Once you develop a protection plan, find an insurance agent who is knowledgeable about your industry and is familiar with the types of risks your computer equipment and data are regularly exposed to. It's also a good idea to check with a professional or trade association for recommendations on the type and amount of computer coverage that businesses like yours generally require.

Computer equipment in homebased businesses is usually covered by your homeowners or renters insurance, but keep in mind that this type of coverage is often very limited. Contact your insurance agent to determine the replacement limit on your business equipment. If necessary, get a rider to boost the coverage or purchase a separate business owner's policy that includes adequate coverage for your computer equipment.

For other businesses, a standard business owner's package, or BOP, will generally provide adequate coverage, Mooney says. Under a BOP's property policy, damage to computer equipment from a fire, flood, theft or vandalism is usually covered.

Some BOPs also cover your costs to recover any data stored on your business's computers if it is damaged or lost. It's often very expensive and difficult to retrieve important documents. However, you can purchase insurance that will pay to have those records retrieved or recreated. Check to see if this is included in your insurance plan already, and if not, consider adding this coverage.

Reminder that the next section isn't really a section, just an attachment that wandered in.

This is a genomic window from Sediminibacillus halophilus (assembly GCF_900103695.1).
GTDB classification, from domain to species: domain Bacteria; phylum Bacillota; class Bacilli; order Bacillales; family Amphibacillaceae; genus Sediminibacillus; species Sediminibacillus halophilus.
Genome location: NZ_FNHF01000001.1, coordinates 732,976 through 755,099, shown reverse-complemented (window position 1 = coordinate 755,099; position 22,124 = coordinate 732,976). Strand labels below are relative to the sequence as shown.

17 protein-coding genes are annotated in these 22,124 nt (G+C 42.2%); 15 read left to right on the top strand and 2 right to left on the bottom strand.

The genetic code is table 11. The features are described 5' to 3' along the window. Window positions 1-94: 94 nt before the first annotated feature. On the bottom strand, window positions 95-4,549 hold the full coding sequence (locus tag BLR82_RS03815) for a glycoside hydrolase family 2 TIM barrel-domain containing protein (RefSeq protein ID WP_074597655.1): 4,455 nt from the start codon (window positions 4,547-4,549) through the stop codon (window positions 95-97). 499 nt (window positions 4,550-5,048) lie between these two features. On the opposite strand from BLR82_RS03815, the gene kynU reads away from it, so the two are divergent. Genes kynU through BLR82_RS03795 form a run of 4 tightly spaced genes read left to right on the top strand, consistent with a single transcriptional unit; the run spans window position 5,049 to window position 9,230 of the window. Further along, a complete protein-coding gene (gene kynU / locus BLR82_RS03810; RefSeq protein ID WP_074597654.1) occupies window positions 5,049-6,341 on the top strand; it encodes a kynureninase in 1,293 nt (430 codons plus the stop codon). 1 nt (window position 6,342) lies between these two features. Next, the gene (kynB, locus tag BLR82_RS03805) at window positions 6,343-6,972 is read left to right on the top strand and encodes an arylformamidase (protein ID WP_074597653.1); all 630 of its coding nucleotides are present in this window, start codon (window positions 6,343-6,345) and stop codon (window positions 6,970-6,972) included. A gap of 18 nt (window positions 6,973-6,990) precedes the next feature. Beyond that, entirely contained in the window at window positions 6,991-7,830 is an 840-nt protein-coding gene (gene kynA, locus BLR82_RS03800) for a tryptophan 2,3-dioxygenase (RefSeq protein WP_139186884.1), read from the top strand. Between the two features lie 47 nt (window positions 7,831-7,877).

If you or your employees take notebook computers or other equipment along while traveling, find out if your BOP covers business equipment outside the office and how much is covered. Many will cover business equipment against theft anywhere in the world. If yours doesn't, you probably have the option to get a rider that protects your computer equipment from theft on the road. Or you can buy what's called a "floater," a form of insurance that covers movable property like computer equipment as long as it's within the territory limits imposed on your contract. Floaters generally run less than $1,000 annually.